What does the discharge say under "Marksmanship, gunner qualification or rating"?  I was hoping that he may have mentioned his specialty in one of his letters.  Does he give any information on training or combat?  His personnel file at NPRC (National Personnel Records Center, St. Louis) should have contained a page giving his specialty and qualification date.  Unfortunately, a large percentage of these records were destroyed in a catastrophic fire back in 1973.  You may want to have a private researcher try to pull his file when NPRC reopens.  I was lucky enough to get an almost complete file for a soldier who served in the Headquarters Company of the 108th Infantry.  It gives the following information:

 

Army Specialty: Stokes Mortar

Rating: Good (on a scale of Excellent, Very Good, Good, Fair)

Date: 7/19 (presumably July 19, 1918)

 

I like the rifle range score card.  It appears to have the qualification "sharpshooter" written on it.  This was recorded when the 3rd Division was still in the early phase of its organization at Camp Greene, Charlotte, North Carolina.  The 41st Division was at Camp Greene before the 3rd Division, so that is why it says "Forty-First Division Rifle Range."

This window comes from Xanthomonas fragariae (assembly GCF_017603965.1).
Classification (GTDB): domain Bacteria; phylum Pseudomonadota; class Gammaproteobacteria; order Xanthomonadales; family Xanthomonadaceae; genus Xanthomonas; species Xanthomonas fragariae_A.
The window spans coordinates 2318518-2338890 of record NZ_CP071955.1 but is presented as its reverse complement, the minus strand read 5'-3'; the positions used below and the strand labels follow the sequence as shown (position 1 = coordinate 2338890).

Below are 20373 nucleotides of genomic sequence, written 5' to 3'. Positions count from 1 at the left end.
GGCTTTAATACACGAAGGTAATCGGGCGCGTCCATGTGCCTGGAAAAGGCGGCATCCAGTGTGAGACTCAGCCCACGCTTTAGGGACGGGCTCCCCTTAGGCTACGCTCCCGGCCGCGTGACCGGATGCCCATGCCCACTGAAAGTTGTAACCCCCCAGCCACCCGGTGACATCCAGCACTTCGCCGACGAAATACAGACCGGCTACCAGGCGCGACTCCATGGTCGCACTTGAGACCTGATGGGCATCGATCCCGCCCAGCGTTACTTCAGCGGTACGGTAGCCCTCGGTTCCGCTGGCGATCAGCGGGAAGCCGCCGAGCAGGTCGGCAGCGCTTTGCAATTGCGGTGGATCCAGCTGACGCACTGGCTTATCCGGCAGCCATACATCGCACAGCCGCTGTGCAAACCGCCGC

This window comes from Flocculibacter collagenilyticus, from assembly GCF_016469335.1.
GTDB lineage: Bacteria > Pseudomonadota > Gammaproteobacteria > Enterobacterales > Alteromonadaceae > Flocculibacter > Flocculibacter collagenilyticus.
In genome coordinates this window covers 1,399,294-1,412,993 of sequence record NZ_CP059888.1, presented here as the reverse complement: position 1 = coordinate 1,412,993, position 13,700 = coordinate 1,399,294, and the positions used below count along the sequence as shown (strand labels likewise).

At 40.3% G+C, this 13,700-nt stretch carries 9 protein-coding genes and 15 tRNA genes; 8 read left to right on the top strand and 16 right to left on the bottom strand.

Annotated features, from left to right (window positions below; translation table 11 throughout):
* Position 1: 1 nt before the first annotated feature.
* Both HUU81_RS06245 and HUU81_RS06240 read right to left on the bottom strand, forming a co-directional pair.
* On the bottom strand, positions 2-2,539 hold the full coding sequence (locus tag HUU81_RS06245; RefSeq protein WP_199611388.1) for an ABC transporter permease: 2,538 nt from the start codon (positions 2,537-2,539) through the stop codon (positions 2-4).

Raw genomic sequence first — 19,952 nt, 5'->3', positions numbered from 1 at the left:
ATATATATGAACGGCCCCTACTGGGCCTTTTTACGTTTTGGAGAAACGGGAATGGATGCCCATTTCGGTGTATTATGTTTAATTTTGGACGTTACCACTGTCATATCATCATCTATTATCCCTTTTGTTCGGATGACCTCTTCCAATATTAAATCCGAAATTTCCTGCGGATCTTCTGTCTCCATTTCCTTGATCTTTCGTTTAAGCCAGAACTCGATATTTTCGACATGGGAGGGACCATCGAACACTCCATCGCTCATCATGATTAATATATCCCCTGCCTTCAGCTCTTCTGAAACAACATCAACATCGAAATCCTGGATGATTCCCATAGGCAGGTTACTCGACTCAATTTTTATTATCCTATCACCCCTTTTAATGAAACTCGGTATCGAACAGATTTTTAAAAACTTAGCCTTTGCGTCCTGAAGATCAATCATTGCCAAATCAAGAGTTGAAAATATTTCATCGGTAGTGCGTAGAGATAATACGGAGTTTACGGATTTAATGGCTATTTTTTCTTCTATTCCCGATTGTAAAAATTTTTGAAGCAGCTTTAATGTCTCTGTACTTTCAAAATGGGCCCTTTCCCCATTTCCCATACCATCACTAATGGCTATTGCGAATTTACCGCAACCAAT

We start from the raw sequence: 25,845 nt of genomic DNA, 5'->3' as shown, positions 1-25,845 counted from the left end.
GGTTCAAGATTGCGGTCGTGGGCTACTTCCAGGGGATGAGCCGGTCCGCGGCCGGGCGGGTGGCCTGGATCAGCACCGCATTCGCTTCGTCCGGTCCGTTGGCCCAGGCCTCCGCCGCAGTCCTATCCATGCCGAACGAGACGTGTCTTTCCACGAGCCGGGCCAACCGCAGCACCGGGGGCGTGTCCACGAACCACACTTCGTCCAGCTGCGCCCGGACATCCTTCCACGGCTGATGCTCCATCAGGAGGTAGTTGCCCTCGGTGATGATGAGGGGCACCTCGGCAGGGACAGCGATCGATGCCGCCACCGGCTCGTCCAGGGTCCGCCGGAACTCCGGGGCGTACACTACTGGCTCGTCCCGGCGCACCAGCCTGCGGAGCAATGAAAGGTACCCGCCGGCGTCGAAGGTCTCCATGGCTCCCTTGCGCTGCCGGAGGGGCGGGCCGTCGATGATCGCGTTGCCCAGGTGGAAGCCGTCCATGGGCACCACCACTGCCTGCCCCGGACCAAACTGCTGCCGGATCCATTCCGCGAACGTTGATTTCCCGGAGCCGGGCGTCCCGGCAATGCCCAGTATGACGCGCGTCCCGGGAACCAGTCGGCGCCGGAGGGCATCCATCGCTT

I did a little more searching and it looks like your grandfather came back with Company D, Third Army Composite Regiment.  This was an elite ceremonial regiment in the AEF.  It was made up of select men from different divisions.  Your grandfather may be in the following photo: https://www.loc.gov/item/2007663808/.

 

Regards,

hist3891

 

 

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11 hours ago, Marne Pa said: